Critical questions, on the other hand, are not welcome. A British correspondent from the Sky News network suggested Jammeh ought to have his method tested by independent experts. The president snapped back at her: “I don’t have to convince anyone. I can heal AIDS and don’t have to explain anything.” He was visibly flustered by her request to analyze a sample of his herbal mixture. “Not in a million years,” was his reply.
The trouble with despots is that no one dares disagree. The Daily Observer, a Gambian daily, commented without the slightest hint of irony that the president’s “invention” was “the greatest ever witnessed in our modern world.” Soon, the paper wrote, millions of people would be coming to the country to be healed. Gambians can look forward to an economic boom that could put them light years ahead of countries whose wealth is based on mere diamonds, gold or oil.
The country’s health minister is a gynaecology graduate, trained in Ukraine and Ireland. Forty-three-year-old Tamsir Mbowe is always present when the statesman tries out his healing skills—and even though he really ought to know better, he too praises what he calls the “president’s intervention in the health sector.” Mbowe even claims that Jammeh’s ability to heal any patient has been “medically proven.”
Far from it: The health ministry collected blood samples to prove Jammeh’s wondrous healing powers and sent them to a laboratory in neighboring Senegal. While the ministry insists that the results offer clear proof of the president’s healing powers, the Senegalese scientist who carried out the tests disagrees emphatically. He says no conclusions can be drawn because the Gambians didn’t test the blood prior to the president’s pseudo-medical intervention.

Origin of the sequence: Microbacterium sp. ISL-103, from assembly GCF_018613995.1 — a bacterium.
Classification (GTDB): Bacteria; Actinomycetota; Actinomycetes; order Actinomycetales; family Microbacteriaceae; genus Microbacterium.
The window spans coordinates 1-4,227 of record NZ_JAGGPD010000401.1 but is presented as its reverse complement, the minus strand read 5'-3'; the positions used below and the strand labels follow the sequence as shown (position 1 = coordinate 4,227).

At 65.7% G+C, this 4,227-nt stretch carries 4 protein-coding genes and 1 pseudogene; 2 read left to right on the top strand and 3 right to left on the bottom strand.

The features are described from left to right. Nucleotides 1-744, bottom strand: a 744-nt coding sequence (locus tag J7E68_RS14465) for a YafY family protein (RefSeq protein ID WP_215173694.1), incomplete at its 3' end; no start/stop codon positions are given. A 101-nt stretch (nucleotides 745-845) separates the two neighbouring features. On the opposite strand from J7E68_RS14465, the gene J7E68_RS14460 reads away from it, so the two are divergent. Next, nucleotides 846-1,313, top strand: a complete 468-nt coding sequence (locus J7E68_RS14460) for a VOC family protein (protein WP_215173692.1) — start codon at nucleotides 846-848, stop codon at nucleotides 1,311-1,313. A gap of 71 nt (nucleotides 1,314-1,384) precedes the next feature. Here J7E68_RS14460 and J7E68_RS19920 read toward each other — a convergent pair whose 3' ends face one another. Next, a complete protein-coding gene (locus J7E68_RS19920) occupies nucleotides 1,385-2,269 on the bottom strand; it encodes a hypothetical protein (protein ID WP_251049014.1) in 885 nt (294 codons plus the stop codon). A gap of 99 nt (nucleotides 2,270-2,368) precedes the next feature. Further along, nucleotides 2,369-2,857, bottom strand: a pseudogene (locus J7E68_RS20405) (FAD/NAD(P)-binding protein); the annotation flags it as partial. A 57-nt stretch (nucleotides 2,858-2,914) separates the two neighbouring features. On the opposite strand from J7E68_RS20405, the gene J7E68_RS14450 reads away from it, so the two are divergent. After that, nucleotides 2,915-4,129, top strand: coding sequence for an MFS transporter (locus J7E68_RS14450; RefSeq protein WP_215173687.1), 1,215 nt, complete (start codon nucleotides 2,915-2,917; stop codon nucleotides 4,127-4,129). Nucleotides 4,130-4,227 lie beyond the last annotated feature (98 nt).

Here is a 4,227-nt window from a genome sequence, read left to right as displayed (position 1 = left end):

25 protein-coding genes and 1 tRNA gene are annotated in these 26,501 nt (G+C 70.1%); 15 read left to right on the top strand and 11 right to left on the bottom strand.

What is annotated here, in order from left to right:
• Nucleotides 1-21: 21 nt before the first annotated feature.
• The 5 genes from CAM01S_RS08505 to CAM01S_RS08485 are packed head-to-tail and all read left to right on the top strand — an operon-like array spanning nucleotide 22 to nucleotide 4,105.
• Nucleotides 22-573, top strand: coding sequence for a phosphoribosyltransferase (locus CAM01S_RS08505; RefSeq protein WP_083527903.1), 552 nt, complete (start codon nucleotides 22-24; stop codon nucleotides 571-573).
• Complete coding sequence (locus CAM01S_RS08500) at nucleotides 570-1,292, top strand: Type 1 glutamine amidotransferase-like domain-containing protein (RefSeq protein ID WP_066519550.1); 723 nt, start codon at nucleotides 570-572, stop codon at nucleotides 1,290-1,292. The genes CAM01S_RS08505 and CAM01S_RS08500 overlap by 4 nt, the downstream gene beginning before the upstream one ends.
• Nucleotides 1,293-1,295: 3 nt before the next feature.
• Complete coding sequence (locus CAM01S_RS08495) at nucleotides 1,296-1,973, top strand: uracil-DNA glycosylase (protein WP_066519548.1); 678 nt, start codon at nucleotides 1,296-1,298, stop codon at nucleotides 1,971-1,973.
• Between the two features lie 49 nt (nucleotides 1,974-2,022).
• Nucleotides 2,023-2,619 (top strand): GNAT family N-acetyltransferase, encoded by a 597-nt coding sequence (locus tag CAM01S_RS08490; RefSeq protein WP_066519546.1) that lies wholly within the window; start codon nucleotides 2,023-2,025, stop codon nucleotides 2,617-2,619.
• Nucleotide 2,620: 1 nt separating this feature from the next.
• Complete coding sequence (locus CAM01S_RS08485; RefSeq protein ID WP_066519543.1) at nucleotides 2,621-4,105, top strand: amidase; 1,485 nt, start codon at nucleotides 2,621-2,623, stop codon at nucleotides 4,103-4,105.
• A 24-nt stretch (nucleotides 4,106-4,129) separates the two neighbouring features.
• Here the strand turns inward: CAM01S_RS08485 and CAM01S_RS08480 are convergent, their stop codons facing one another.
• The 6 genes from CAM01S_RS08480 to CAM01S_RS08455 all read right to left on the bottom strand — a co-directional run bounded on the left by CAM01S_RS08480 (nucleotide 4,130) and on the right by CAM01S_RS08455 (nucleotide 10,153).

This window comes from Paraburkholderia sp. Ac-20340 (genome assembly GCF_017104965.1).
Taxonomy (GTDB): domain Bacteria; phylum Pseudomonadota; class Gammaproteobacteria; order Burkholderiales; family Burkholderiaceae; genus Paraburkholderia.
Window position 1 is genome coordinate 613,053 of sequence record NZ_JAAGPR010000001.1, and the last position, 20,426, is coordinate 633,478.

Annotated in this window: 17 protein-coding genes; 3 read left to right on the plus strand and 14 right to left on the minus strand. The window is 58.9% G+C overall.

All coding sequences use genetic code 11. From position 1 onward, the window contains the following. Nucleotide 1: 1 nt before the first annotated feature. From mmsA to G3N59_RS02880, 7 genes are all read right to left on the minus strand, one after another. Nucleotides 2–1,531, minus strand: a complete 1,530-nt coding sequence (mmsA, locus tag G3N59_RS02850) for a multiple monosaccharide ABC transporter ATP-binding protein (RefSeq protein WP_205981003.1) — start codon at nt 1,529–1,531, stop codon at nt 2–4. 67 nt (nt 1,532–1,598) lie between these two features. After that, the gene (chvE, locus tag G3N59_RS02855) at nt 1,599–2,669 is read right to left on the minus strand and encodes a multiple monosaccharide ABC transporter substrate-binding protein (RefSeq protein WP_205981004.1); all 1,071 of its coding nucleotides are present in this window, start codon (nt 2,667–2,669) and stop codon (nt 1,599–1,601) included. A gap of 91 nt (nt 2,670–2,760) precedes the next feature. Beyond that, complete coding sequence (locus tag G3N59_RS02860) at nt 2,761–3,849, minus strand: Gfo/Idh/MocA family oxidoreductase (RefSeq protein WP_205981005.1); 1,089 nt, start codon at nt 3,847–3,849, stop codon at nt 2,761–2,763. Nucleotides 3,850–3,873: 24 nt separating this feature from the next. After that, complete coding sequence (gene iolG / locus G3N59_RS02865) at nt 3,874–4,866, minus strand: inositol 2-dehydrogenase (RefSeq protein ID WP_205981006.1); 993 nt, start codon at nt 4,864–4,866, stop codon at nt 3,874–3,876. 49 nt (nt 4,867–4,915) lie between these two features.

A United Nations representative in Gambia dared to assert that there was no proof of successful healings. She also cautioned the supposedly cured patients not to believe that they’re no longer capable of spreading HIV.
President Jammeh responded promptly to these remarks: having branded the UN representative persona non grata, he gave her 48 hours to leave his country—which she did. In the view of the Daily Observer, her comments had been “irresponsible”.
No continent is as badly ravaged by AIDS as Africa. Roughly 25 million people have been infected, and 12 million children are AIDS orphans. The epidemic has been spreading for decades. In many places, traditional healers are paid more heed than university-trained doctors. Millions of men believe sex with a virgin will cure them of AIDS. South African president Thabo Mbeki has openly questioned whether the HIV virus in fact causes AIDS. His former vice president Jacob Zuma had unprotected sex with an infected woman in 2005 and later told a court that, having showered after the act, no risk was involved.
Some members of Gambia’s parliament are cautiously voicing concern that the president may be insane. Doing all he can to confirm this impression, the self-styled AIDS healer is now claiming to have discovered his fortune-telling skills. He claims to be able to predict a person’s moment of death, after a single look in their eyes.